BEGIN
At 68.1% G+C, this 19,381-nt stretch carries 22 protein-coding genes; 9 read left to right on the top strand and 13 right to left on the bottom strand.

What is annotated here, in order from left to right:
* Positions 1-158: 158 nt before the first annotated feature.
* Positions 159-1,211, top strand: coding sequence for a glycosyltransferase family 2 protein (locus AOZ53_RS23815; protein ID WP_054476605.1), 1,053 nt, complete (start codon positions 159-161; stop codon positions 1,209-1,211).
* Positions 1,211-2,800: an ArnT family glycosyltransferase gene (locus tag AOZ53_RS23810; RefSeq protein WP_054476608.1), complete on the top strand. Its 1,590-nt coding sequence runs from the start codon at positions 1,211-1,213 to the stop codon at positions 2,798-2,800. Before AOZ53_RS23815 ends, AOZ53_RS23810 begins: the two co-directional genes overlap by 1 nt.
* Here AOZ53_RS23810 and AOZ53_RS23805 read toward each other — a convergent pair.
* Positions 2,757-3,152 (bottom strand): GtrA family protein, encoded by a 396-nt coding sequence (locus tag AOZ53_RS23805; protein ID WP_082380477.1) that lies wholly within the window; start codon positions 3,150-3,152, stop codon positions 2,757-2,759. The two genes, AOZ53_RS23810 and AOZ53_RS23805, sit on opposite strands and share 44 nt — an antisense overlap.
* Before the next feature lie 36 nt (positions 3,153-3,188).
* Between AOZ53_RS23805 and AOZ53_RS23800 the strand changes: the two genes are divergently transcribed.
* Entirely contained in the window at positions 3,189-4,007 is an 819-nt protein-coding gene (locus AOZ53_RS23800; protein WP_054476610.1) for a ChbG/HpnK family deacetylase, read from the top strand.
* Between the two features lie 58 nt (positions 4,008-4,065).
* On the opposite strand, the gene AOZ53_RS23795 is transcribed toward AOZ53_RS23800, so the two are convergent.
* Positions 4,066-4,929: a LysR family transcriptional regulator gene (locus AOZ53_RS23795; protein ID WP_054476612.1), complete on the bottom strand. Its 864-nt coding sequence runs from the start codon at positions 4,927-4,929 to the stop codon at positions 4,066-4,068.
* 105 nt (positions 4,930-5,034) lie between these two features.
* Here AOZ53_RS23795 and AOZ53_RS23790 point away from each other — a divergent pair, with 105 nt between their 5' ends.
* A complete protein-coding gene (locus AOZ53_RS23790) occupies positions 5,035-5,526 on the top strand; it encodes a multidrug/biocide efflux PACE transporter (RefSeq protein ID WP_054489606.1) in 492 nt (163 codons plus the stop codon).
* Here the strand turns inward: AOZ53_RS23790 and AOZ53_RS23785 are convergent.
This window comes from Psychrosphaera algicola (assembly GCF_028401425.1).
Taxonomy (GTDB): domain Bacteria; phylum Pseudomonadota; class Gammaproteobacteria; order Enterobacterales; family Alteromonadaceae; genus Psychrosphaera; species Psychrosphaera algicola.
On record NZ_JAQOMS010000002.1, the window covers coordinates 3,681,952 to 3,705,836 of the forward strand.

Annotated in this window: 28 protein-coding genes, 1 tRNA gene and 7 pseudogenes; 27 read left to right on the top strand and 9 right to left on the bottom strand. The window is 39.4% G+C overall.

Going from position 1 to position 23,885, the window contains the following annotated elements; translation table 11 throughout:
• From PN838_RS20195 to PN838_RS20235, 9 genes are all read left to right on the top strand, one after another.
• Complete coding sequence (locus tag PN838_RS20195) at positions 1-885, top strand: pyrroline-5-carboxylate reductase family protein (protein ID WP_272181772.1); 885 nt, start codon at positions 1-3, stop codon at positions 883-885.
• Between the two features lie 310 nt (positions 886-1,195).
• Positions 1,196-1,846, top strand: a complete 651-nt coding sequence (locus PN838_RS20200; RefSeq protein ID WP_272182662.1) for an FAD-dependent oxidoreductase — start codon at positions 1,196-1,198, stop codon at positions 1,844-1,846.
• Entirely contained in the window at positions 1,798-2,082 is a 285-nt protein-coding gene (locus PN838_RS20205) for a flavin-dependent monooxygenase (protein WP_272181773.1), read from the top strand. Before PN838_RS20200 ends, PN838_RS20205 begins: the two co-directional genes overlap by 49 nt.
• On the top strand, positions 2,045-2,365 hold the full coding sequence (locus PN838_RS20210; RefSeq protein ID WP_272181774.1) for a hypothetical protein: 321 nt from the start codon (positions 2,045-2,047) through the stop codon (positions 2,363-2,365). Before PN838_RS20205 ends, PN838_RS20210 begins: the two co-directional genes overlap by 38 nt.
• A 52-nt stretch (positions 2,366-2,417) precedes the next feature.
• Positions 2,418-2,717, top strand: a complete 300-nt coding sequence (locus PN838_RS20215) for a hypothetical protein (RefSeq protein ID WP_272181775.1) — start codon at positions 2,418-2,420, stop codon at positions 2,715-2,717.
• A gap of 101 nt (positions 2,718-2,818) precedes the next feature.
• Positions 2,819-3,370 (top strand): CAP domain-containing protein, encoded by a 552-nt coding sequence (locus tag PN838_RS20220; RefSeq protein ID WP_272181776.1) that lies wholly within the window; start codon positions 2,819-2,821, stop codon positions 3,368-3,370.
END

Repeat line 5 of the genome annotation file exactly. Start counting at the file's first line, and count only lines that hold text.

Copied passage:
* Positions 1,211-2,800: an ArnT family glycosyltransferase gene (locus tag AOZ53_RS23810; RefSeq protein WP_054476608.1), complete on the top strand. Its 1,590-nt coding sequence runs from the start codon at positions 1,211-1,213 to the stop codon at positions 2,798-2,800. Before AOZ53_RS23815 ends, AOZ53_RS23810 begins: the two co-directional genes overlap by 1 nt.